While whatabouting Newcastle fans who decorate their Social Media Disgrace Twitter avatars with photos of Mohammed bin Salman and the national flag of Saudi Arabia might not realise it, it is actually possible to get firmly behind your football team while feeling decidedly conflicted by the consequences of them doing well. On Tuesday night in Copenhagen, for example, Denmark fans will be cheering on their team as they seek to qualify for next year’s Human Rights World Cup, even though huge numbers of them feel their players should not play in any tournament hosted by Qatar.
Of course, to even entertain the notion of boycotting the finals of a tournament, one first has to qualify for them and Denmark could do so later. Having won all seven of their qualifiers, scoring 26 goals and conceding none in the process, the Danes’ progress through Group F could scarcely have been more serene. A win over Austria will guarantee their passage to a tournament their players have repeatedly and openly criticised for some time.
Back in March, before a game against Moldova, their players wore T-shirts bearing the slogan “football supports CHANGE” following reports that thousands of migrant workers have died in Qatar since it won the right to host the tournament. In the interests of pacifying the put-upon Fiver Lawyers, we should probably point out the the country’s government have repeatedly defended their working conditions. More recently, Denmark captain, Ballon d’Or nominee and living saint Simon Kjær stated that while he and his teammates were happy for the Danish FA (DBU) to deal with the “political struggles off the field”, he and his teammates remain emphatically against the HRWC finals being held in Qatar.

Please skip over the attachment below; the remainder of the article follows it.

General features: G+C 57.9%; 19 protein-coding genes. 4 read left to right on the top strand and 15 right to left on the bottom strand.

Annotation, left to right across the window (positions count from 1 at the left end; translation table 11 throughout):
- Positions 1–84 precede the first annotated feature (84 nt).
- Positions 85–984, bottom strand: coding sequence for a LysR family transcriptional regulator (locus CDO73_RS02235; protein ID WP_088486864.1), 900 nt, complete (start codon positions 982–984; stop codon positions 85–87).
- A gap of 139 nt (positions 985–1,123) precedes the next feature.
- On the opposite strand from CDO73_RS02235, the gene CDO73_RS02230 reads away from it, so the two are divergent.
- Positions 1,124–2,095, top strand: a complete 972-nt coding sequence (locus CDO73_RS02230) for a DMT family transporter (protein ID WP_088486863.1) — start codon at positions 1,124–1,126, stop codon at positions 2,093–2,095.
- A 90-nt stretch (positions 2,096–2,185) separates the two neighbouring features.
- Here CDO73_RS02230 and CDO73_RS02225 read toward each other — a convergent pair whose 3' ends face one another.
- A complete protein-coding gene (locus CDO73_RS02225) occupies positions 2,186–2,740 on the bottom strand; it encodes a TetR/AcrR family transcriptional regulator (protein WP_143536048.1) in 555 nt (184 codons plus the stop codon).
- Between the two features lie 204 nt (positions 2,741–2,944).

“As captain, I must say that we players have not chosen the [Human Rights] World Cup 2022 to be played in Qatar and we are very critical of the conditions we see in the country,” he said. “Of course, we continue to fully and firmly support the DBU’s critical line towards Qatar. We players have several times publicly shown our position in relation to the [HRWC] in Qatar, but now we have to keep the focus on the game on the field.” Should Denmark win later, Kjær, his teammates and their fans are entitled to enjoy a party but don’t expect to see any of them dancing around the Parken Stadium wearing tea-towels on their head.
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QUOTE OF THE DAY
“There are invisible banana skins and unspoken words which are much more damaging” – John Barnes talks to Donald McRae about racism, the silent pillars of prejudice in society and why there aren’t more black managers.
“Obviously the NFL picked the wrong game to play in London this past weekend. After all, who would appreciate a match with five consecutive kicks that would’ve won the game taken at the end of the game or in extra-time missing wide or hitting the post more than English fans?” – Steve Wardinski.